Since you first entered practice, which surgical technique has had the biggest impact on vision?
In my opinion, the answer to that question is endothelial keratoplasty. When I started practicing ophthalmology, patients with endothelial dystrophies and diseases had to have full-thickness grafts transplanted. Today, performing Descemet stripping automated endothelial keratoplasty and Descemet membrane automated endothelial keratoplasty with partial-thickness grafts is routine. These procedures offer patients visual rehabilitation with minimal astigmatism in a matter of weeks. They are able to return to their productive lives with better vision and a greatly diminished lifetime risk of a ruptured globe.
How do you manage patients with unrealistic expectations?
I try to provide real-life examples of what can be expected after a surgical procedure. For instance, if a patient is undergoing cataract surgery and wishes to have a presbyopia-correcting IOL implanted, I explain that his or her need for glasses will be reduced but not eliminated. I am also careful to keep a written record of the conversations I have with my patients as well as a carefully documented informed consent if surgery needs to be performed for medical reasons. If the procedure is not essential, such as a refractive surgical procedure like LASIK or refractive lens exchange, I do my best to avoid operating on patients with unrealistic expectations.
What is your advice to young ophthalmologists, particularly women, who are new to practice? I think that it is important for young ophthalmologists to find a practice situation that suits their lifestyle. Find partners and people with whom you enjoy spending your workday. Especially for women, joining a group of egocentric men will lead to endless frustration and less productivity. Be sure that your compensation plan is equal to that of newly employed male physicians, especially if there are no women in the group. I think that communication is equally important for relationships with patients, fellow physicians, and staff members.
What is the mission of SightLife, and what are your responsibilities as a global partner to this organization?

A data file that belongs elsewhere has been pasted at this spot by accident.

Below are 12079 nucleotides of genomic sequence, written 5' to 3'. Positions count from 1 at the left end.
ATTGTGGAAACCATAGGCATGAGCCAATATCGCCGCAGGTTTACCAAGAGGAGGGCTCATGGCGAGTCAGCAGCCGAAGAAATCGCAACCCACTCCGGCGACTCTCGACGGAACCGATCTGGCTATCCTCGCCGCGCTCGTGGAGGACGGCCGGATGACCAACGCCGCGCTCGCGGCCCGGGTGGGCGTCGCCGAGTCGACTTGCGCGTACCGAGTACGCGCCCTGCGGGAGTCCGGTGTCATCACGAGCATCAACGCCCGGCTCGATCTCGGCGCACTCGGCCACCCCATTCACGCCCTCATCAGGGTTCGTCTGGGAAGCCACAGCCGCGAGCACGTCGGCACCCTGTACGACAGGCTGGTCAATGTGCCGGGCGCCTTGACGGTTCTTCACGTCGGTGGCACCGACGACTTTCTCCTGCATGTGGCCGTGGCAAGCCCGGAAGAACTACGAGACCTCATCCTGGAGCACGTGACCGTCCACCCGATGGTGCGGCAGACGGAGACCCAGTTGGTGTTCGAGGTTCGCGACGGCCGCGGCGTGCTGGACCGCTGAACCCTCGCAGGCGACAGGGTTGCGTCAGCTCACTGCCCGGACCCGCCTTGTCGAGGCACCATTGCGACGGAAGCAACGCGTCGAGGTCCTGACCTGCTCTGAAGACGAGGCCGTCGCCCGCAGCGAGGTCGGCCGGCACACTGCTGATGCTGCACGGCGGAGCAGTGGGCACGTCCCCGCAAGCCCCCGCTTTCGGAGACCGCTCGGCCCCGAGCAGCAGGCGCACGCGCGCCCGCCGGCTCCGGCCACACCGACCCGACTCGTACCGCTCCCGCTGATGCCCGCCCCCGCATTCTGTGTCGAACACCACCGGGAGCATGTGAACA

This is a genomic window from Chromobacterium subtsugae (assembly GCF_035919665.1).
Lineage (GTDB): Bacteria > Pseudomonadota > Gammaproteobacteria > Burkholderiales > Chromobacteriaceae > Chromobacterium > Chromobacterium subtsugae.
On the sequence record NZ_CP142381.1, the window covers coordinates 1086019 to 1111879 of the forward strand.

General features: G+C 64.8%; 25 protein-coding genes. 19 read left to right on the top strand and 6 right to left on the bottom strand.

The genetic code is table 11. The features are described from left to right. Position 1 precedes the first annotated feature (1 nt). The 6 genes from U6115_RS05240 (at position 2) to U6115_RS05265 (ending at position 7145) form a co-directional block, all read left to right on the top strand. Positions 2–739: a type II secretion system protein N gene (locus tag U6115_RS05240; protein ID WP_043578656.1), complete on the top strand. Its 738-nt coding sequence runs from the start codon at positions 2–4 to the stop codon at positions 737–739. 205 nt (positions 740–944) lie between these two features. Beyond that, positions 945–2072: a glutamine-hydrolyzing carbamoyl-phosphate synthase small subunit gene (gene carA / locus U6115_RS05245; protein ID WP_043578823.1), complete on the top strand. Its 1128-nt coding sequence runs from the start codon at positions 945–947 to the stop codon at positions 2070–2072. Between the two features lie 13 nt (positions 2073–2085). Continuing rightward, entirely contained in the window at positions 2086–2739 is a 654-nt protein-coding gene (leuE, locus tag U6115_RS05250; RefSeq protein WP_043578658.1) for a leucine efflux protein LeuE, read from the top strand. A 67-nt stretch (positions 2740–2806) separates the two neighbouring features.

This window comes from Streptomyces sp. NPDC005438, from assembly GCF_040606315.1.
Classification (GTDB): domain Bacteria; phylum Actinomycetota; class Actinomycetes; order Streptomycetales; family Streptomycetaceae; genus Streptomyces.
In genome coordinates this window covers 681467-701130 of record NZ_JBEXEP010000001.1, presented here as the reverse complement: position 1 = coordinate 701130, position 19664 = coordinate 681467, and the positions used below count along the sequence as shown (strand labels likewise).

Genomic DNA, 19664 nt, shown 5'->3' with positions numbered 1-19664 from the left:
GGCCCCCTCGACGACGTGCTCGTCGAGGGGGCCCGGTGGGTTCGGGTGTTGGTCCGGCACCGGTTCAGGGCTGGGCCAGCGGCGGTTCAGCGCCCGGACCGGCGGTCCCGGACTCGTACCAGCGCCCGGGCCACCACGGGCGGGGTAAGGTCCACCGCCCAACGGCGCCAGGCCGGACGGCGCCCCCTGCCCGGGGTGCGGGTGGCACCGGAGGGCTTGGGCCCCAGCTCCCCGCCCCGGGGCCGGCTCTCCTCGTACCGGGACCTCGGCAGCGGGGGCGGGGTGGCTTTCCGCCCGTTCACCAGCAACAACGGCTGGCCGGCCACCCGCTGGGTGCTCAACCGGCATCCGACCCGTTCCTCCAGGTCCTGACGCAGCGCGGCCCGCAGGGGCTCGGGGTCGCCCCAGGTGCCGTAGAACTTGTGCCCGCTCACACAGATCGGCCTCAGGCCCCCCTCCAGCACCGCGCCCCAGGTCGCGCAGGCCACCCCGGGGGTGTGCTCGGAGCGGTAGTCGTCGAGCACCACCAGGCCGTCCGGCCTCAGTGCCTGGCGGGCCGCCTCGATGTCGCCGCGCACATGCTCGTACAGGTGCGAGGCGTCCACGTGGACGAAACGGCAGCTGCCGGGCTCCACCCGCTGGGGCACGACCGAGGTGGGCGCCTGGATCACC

SightLife is a nonprofit, global health organization and the largest eye bank in the United States. Its mission is to eliminate corneal blindness worldwide. To achieve this goal, the organization partners with a country's local eye banks; provides expertise on tissue donation, procurement, evaluation, and distribution; and brings in experts to train surgeons in corneal transplant procedures on a local, sustainable level. SightLife does not promote the concept of mission trips, where a team of surgeons travels to a location, performs a number of cases, and leaves, because often there is a lack of follow-up care that can potentially leave patients in a worse position. Rather, we promote the “teaching the person to fish” concept of sustainability and partner with existing groups to pool and grow resources for promoting corneal transplants in that particular locale.
As a member of SightLife's Medical Advisory Board and a part of the global team, I am helping to create systems by which to train surgeons and build the public's awareness of our programs and assist with their development.
You enjoy athletic activities, including competing in triathlons. What are some ways that you motivate yourself to finish a race in physically challenging moments?
One needs to physically prepare for a race by putting in the time, building a training base, and working on endurance. During the race, it is especially important to remain clear mentally and emotionally and to draw strength from inner motivation and positive self-talk. Allowing yourself to set reasonable, small goals (such as reaching the next buoy in the case of swimming or the next mile marker in the case of cycling or running) can break the race down into more manageable components. This strategy helps me to avoid feeling overwhelmed by the process of completing a race. Sometimes, extra Gu (energy gels) or hydration allows me to focus and summon the strength to continue, especially on a long endurance ride. I may draw motivation from thinking about a worse scenario. I will often think to myself, “If my friend can get through her chemotherapy, then I can finish this silly race and support her.” This kind of thinking can help me put things into perspective and motivate me to complete the task at hand. And yes, I do sprint at the end!